In a new film and installation created specifically for SAVVY Contemporary, the Czech artist Barbora Kleinhamplová addresses the sickness of neoliberalism through a metaphorical voyage both far ashore and into the mechanisms of building luxurious yachts and the fabrication of medications. An anthropological report of a middle-class dream-turned-into-nightmare attempts to capture the findings of a dizzy exploration, inviting viewers to consider their potential nausea as a part of something bigger:
It’s not just them or us who are sick. The whole ship trembles in nausea and discomfort. Stillness can hardly be distinguished from vertigo and acceleration boosts motion sickness of both the crew and the very deck carrying the tortured bodies and minds. For those in pain, it doesn’t sound like a solution to just wait for the boat to fall apart and then start building a better one from scratch. It might take too much time. It might never even happen. Time might bring irreversible damages. The ocean might not be very accommodating. Still, they are the ones on board, while others are drowning. More and more prescriptions of diverse medications clearly aren’t capable of bringing structural change. The symptoms are reoccurring, copy-pasted, spread out on most of the ships sailing turbulent seas. Drowsiness, dizziness, discomfort, restiveness, repetitive yawning, malaise, nausea, pallor, sweating, headaches, fatigue, chest pains or tightness, palpitations, insomnia, apathy. Reducing symptoms has proven easier than searching for causes.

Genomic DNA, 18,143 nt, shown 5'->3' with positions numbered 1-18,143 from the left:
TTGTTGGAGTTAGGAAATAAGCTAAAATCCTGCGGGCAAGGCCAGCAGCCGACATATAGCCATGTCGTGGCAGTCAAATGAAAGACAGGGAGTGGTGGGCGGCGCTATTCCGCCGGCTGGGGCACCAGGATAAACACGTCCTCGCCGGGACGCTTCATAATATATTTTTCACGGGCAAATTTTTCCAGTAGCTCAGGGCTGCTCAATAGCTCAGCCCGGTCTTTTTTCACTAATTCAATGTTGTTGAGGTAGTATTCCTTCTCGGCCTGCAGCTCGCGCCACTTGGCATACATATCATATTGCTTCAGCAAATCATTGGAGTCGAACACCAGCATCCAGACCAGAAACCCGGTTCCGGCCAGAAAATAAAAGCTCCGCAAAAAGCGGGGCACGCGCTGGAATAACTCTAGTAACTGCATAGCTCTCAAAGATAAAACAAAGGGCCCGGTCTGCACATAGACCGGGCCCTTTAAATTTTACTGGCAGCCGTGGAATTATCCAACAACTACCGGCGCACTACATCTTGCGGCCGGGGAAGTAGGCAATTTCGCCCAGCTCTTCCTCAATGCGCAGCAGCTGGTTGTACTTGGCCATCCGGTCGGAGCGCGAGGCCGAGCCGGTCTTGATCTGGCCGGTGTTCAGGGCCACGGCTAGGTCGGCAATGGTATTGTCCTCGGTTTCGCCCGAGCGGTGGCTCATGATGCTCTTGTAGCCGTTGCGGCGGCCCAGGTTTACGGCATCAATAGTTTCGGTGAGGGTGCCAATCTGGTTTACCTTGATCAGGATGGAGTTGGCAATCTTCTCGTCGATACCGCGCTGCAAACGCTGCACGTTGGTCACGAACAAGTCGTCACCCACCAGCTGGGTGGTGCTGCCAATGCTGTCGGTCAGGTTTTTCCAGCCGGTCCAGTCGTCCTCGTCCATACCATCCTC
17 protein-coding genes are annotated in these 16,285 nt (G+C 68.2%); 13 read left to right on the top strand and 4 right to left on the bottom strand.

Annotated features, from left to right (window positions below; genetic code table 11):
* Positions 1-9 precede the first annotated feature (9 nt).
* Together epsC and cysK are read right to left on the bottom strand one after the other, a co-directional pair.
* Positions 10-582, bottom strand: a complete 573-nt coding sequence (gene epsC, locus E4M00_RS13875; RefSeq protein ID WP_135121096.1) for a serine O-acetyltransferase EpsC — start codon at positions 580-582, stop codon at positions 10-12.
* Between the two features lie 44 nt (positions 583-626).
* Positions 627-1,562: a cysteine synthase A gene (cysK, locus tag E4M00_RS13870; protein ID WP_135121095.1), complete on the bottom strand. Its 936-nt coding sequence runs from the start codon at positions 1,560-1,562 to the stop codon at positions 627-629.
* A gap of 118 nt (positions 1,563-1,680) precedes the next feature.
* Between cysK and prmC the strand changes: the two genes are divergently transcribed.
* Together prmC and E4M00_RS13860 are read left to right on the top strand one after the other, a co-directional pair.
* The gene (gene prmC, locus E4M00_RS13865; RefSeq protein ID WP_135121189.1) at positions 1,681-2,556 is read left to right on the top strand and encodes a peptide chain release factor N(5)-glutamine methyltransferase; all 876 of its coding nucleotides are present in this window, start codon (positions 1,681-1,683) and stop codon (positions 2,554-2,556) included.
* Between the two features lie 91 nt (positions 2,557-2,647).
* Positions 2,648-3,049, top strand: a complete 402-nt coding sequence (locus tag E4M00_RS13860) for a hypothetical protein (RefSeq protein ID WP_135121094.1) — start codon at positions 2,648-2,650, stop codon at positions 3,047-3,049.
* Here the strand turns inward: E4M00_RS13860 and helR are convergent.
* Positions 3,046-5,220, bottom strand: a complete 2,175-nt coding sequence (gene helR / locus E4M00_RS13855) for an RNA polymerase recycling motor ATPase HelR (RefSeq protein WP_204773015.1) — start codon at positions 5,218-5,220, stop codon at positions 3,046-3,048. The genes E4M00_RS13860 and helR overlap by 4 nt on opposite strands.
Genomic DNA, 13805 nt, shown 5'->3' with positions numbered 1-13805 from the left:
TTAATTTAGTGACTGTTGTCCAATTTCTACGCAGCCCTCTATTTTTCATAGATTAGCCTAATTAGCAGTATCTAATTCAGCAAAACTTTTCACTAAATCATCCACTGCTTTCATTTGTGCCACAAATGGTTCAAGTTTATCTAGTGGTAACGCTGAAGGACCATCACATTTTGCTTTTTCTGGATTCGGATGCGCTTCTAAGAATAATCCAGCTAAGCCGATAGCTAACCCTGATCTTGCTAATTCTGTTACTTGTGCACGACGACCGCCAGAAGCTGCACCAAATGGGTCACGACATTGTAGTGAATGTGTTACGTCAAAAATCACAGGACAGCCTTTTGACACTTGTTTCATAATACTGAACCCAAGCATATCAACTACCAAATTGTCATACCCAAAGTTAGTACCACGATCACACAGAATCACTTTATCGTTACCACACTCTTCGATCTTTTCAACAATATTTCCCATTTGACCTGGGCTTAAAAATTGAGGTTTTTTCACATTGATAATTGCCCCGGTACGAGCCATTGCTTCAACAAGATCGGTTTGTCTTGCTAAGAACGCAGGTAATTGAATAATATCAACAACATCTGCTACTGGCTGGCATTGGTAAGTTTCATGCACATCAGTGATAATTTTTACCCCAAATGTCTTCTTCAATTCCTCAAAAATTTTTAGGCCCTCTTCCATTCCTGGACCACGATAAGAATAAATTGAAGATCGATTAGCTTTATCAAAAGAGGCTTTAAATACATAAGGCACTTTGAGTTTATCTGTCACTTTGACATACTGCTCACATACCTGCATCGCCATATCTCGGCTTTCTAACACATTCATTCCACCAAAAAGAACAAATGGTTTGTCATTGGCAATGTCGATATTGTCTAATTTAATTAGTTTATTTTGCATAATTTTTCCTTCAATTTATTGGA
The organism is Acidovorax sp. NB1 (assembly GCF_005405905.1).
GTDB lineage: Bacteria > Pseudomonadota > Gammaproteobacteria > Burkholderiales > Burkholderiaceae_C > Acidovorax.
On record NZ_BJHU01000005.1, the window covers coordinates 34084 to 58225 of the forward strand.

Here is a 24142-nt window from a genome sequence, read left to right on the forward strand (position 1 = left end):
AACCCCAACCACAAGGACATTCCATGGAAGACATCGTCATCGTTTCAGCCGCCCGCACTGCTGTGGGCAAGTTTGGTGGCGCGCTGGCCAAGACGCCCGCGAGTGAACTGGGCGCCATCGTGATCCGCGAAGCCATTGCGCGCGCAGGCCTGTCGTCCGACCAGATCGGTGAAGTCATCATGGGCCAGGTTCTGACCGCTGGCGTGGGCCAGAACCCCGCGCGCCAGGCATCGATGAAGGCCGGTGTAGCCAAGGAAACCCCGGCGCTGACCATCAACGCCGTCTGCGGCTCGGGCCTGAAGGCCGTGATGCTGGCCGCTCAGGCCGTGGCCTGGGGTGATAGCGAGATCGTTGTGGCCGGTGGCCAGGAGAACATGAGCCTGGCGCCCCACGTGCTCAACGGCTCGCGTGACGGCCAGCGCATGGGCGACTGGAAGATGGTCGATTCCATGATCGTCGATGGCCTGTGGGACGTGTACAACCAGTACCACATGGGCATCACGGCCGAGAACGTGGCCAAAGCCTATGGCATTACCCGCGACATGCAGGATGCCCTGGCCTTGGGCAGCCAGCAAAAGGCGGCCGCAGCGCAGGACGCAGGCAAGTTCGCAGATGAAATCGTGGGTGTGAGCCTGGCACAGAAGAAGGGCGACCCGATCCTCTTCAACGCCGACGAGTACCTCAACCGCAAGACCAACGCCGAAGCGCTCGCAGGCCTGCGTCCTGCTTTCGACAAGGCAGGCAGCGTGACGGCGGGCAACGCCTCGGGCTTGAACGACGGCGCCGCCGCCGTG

Everybody participates. Even the doctors are sick. The workers in the drug factories are sick. The differences are mostly economical. Few can afford mechanisms that will excerpt their watercraft from the widespread misery. Some can afford not to be well. Some can afford the doctors and pills. And yet, they don’t really get better. The majority is working for and paying for the ship not to fall apart. In the evening, they sit down and watch it speed up, recess, stagnate. They are taught to think that sickness is their personal problem and therefore has to be treated individually. They don’t know who or what else to blame it on.
|Place / venue
|Barbora Kleinhampá Karina Kottová Savvy Contemporary